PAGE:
The harmful effects of cancer and tumours on male fertility are multifactorial. They may be secondary to the disease process itself, or therapeutic interventions.
With the introduction and development of assisted reproduction, the reproductive prospects for young men who are treated for cancer have totally changed, and it has become possible to achieve a high number of pregnancies. All these factors have led us to advise patients treated for cancer, who harbour reproductive desires, to use methods to preserve their fertility before starting treatment.
Testicular cancer and Hodgkin’s disease are the most common malignant diseases affecting young men of reproductive age. Multimodal therapies have significantly improved survival rates in young patients with cancer.
However, these therapies are often aggressive and unwanted side effects are very common. Chemotherapy and radiotherapy have an adverse effect on spermatogenesis.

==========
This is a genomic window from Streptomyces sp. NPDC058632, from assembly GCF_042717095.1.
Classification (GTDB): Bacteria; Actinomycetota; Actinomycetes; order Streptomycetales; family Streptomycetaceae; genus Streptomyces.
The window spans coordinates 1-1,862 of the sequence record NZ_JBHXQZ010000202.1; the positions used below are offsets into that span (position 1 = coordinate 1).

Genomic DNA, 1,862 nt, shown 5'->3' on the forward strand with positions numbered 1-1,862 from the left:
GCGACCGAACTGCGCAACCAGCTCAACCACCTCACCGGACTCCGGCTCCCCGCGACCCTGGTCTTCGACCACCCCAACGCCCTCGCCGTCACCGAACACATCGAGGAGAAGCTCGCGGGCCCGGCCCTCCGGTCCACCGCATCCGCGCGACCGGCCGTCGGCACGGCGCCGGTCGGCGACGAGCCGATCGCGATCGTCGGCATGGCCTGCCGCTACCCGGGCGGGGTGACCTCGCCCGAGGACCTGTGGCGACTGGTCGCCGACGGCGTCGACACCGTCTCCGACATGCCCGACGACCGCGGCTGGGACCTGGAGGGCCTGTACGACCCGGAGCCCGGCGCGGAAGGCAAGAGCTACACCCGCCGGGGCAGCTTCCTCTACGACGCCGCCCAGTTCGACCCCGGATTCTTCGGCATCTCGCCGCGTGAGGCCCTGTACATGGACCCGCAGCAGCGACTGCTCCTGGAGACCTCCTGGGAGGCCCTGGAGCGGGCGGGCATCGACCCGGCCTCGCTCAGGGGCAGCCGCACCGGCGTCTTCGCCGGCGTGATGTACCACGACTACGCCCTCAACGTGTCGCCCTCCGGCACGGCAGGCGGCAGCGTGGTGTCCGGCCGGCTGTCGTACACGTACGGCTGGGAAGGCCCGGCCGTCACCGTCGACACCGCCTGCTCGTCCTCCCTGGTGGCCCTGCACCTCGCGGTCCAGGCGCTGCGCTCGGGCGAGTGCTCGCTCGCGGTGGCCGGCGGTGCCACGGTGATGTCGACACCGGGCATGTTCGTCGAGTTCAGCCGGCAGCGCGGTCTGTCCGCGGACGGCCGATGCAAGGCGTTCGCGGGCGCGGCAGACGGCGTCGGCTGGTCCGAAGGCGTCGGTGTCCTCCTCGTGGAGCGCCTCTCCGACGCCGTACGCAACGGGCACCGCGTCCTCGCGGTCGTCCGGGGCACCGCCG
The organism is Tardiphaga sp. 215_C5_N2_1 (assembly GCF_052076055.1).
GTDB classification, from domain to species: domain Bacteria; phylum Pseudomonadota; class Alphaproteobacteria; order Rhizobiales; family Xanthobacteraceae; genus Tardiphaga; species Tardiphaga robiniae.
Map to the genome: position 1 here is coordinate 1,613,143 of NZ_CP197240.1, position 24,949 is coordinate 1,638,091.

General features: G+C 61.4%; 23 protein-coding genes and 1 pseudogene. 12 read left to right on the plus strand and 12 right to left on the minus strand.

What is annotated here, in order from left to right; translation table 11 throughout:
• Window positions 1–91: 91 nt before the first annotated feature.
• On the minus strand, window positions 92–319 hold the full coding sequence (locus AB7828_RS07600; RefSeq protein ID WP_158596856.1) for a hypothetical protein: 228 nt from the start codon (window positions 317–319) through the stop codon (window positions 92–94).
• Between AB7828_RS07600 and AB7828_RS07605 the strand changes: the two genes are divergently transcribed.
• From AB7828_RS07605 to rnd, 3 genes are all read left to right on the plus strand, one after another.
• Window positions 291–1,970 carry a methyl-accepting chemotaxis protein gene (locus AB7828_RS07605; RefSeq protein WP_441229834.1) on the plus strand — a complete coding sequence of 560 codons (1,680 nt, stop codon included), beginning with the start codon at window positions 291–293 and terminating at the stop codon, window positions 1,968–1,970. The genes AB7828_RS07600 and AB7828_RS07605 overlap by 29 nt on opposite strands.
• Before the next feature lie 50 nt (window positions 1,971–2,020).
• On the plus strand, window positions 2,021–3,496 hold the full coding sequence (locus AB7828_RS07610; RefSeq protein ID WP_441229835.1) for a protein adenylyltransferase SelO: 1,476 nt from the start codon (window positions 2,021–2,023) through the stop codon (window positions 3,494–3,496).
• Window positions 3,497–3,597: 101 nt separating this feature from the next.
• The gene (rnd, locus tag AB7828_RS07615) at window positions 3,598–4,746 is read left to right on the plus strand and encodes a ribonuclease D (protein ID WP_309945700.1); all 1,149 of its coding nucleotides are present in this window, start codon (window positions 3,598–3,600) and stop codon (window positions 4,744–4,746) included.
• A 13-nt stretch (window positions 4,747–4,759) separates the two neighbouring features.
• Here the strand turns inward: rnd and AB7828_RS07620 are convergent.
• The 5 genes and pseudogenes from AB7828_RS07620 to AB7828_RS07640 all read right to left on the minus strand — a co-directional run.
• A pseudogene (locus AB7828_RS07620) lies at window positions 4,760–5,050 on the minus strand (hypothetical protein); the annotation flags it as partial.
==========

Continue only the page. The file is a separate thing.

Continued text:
The adverse effects of chemotherapy on spermatogenesis are variable, depending on the types of chemotherapeutic agent used, its dosage and the treatment time. Some of the drugs used are particularly toxic to the male reproductive system, including: cyclophosphamide, chlorambucil, busulfan, and vinblastine. Patients who survive some cancers such as bone sarcomas, Hodgkin’s disease, lymphoma, non-Hodgkin’s lymphoma, and leukemia, and who are treated with these drugs are usually at risk of suffering infertility, since it is not possible to predict with certainty whether spermatogenesis parameters will return to normal after therapy.